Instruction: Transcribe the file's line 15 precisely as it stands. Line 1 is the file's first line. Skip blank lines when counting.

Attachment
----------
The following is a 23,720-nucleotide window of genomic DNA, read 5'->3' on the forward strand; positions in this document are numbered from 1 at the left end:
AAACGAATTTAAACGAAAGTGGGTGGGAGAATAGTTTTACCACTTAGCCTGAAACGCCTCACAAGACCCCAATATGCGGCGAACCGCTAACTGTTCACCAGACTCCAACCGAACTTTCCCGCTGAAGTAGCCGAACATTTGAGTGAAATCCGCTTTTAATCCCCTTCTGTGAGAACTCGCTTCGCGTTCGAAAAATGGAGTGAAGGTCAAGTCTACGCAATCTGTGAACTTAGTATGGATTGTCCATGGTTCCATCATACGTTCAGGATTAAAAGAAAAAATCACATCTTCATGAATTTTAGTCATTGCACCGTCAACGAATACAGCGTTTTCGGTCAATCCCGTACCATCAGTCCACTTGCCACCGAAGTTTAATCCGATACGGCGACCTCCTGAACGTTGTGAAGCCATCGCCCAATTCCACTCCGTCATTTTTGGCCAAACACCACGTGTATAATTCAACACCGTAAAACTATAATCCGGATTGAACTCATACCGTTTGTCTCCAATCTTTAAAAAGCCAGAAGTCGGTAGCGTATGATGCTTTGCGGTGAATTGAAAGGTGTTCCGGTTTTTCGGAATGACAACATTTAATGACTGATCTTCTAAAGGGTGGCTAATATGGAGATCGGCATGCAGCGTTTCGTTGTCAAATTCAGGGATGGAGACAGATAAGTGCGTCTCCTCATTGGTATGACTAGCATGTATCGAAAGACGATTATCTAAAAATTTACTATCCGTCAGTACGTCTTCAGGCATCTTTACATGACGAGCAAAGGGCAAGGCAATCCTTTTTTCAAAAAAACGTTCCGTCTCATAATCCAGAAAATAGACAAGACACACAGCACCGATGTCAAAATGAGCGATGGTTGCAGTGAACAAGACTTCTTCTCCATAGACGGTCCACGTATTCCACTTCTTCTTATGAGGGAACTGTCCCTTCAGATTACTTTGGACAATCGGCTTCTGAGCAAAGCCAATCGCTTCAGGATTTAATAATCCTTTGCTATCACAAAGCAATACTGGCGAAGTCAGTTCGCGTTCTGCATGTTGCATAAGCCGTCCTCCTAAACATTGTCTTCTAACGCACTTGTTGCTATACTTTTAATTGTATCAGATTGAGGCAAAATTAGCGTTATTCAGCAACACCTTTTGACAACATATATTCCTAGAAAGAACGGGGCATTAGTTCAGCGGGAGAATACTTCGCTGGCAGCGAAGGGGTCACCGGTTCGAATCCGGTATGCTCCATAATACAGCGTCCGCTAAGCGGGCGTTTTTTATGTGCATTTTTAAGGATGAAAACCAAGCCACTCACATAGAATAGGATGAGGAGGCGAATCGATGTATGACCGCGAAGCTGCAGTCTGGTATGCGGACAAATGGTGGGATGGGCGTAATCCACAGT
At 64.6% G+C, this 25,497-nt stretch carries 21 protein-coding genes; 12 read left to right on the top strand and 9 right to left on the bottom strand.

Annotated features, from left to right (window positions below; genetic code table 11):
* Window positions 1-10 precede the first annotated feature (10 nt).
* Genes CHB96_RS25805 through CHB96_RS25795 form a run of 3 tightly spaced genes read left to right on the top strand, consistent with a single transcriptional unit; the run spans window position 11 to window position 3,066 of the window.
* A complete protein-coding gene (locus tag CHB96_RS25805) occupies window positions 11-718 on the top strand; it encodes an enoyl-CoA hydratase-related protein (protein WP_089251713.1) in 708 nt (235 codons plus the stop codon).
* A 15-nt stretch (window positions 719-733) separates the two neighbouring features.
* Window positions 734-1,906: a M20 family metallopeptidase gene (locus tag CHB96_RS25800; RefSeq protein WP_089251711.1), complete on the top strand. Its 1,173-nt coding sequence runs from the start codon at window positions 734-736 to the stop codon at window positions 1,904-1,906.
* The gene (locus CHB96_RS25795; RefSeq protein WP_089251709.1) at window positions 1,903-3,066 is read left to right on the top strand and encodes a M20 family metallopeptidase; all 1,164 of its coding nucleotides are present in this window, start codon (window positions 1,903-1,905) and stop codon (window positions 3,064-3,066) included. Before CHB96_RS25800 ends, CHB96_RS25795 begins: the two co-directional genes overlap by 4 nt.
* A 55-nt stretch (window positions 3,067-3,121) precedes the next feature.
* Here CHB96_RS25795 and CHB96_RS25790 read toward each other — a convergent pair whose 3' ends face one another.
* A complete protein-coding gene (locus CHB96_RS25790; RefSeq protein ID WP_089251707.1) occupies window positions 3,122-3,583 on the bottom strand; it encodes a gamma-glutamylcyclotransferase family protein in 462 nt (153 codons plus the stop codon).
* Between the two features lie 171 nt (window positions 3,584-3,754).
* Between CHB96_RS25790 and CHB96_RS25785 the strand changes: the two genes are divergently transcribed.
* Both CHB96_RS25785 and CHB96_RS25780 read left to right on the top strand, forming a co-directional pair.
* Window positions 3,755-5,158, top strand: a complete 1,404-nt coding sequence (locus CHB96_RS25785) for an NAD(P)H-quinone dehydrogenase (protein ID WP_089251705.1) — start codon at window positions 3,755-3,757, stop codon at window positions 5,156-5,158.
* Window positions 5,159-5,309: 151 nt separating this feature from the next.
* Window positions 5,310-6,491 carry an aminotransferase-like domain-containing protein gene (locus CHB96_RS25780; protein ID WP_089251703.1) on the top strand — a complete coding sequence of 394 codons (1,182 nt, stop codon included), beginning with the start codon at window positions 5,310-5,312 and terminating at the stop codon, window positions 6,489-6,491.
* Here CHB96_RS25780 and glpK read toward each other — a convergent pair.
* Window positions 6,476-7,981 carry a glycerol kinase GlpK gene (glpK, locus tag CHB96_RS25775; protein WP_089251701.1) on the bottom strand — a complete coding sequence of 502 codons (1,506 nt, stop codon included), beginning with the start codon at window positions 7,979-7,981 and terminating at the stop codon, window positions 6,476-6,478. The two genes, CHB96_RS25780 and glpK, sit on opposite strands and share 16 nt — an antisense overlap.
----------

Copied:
* Between CHB96_RS25790 and CHB96_RS25785 the strand changes: the two genes are divergently transcribed.